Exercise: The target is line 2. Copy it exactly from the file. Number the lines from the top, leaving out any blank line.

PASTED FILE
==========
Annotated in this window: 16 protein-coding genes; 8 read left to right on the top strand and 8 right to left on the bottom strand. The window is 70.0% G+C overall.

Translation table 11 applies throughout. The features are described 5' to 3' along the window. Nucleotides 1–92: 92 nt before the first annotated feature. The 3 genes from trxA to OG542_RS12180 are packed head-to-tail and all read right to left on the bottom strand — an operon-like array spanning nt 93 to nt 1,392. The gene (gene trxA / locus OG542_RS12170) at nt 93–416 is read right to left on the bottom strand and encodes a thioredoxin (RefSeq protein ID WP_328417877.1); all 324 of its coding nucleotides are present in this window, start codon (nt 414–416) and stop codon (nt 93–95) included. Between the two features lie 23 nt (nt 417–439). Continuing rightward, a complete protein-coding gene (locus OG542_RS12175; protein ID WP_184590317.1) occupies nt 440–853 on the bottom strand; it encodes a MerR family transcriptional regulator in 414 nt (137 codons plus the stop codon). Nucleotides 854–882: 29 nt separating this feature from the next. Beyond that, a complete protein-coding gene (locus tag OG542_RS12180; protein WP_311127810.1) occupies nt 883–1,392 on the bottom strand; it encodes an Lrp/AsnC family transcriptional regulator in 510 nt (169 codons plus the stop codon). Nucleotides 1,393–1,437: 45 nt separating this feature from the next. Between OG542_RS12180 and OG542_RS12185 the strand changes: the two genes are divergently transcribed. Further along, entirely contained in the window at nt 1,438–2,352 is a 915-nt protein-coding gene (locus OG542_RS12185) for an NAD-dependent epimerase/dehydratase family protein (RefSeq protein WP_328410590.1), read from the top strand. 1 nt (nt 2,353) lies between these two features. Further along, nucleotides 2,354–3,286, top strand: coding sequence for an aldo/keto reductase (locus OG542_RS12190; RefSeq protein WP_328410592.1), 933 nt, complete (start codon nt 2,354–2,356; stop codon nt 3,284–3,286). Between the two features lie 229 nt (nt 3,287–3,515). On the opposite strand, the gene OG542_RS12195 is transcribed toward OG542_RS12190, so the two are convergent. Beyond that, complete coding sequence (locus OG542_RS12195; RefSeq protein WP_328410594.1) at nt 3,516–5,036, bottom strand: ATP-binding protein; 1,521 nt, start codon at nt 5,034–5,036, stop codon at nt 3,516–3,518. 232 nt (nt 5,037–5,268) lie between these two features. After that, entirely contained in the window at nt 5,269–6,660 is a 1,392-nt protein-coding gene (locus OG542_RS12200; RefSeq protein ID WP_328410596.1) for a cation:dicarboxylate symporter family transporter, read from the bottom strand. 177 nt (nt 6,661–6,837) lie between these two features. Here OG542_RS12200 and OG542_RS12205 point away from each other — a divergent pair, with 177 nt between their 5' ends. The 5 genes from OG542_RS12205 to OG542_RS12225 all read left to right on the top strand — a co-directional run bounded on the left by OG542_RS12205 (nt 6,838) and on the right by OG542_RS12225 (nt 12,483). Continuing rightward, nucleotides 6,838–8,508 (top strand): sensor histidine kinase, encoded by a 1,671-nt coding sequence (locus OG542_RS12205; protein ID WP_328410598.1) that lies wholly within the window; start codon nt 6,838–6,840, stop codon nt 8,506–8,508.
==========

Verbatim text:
Translation table 11 applies throughout. The features are described 5' to 3' along the window. Nucleotides 1–92: 92 nt before the first annotated feature. The 3 genes from trxA to OG542_RS12180 are packed head-to-tail and all read right to left on the bottom strand — an operon-like array spanning nt 93 to nt 1,392. The gene (gene trxA / locus OG542_RS12170) at nt 93–416 is read right to left on the bottom strand and encodes a thioredoxin (RefSeq protein ID WP_328417877.1); all 324 of its coding nucleotides are present in this window, start codon (nt 414–416) and stop codon (nt 93–95) included. Between the two features lie 23 nt (nt 417–439). Continuing rightward, a complete protein-coding gene (locus OG542_RS12175; protein ID WP_184590317.1) occupies nt 440–853 on the bottom strand; it encodes a MerR family transcriptional regulator in 414 nt (137 codons plus the stop codon). Nucleotides 854–882: 29 nt separating this feature from the next. Beyond that, a complete protein-coding gene (locus tag OG542_RS12180; protein WP_311127810.1) occupies nt 883–1,392 on the bottom strand; it encodes an Lrp/AsnC family transcriptional regulator in 510 nt (169 codons plus the stop codon). Nucleotides 1,393–1,437: 45 nt separating this feature from the next. Between OG542_RS12180 and OG542_RS12185 the strand changes: the two genes are divergently transcribed. Further along, entirely contained in the window at nt 1,438–2,352 is a 915-nt protein-coding gene (locus OG542_RS12185) for an NAD-dependent epimerase/dehydratase family protein (RefSeq protein WP_328410590.1), read from the top strand. 1 nt (nt 2,353) lies between these two features. Further along, nucleotides 2,354–3,286, top strand: coding sequence for an aldo/keto reductase (locus OG542_RS12190; RefSeq protein WP_328410592.1), 933 nt, complete (start codon nt 2,354–2,356; stop codon nt 3,284–3,286). Between the two features lie 229 nt (nt 3,287–3,515). On the opposite strand, the gene OG542_RS12195 is transcribed toward OG542_RS12190, so the two are convergent. Beyond that, complete coding sequence (locus OG542_RS12195; RefSeq protein WP_328410594.1) at nt 3,516–5,036, bottom strand: ATP-binding protein; 1,521 nt, start codon at nt 5,034–5,036, stop codon at nt 3,516–3,518. 232 nt (nt 5,037–5,268) lie between these two features. After that, entirely contained in the window at nt 5,269–6,660 is a 1,392-nt protein-coding gene (locus OG542_RS12200; RefSeq protein ID WP_328410596.1) for a cation:dicarboxylate symporter family transporter, read from the bottom strand. 177 nt (nt 6,661–6,837) lie between these two features. Here OG542_RS12200 and OG542_RS12205 point away from each other — a divergent pair, with 177 nt between their 5' ends. The 5 genes from OG542_RS12205 to OG542_RS12225 all read left to right on the top strand — a co-directional run bounded on the left by OG542_RS12205 (nt 6,838) and on the right by OG542_RS12225 (nt 12,483). Continuing rightward, nucleotides 6,838–8,508 (top strand): sensor histidine kinase, encoded by a 1,671-nt coding sequence (locus OG542_RS12205; protein ID WP_328410598.1) that lies wholly within the window; start codon nt 6,838–6,840, stop codon nt 8,506–8,508.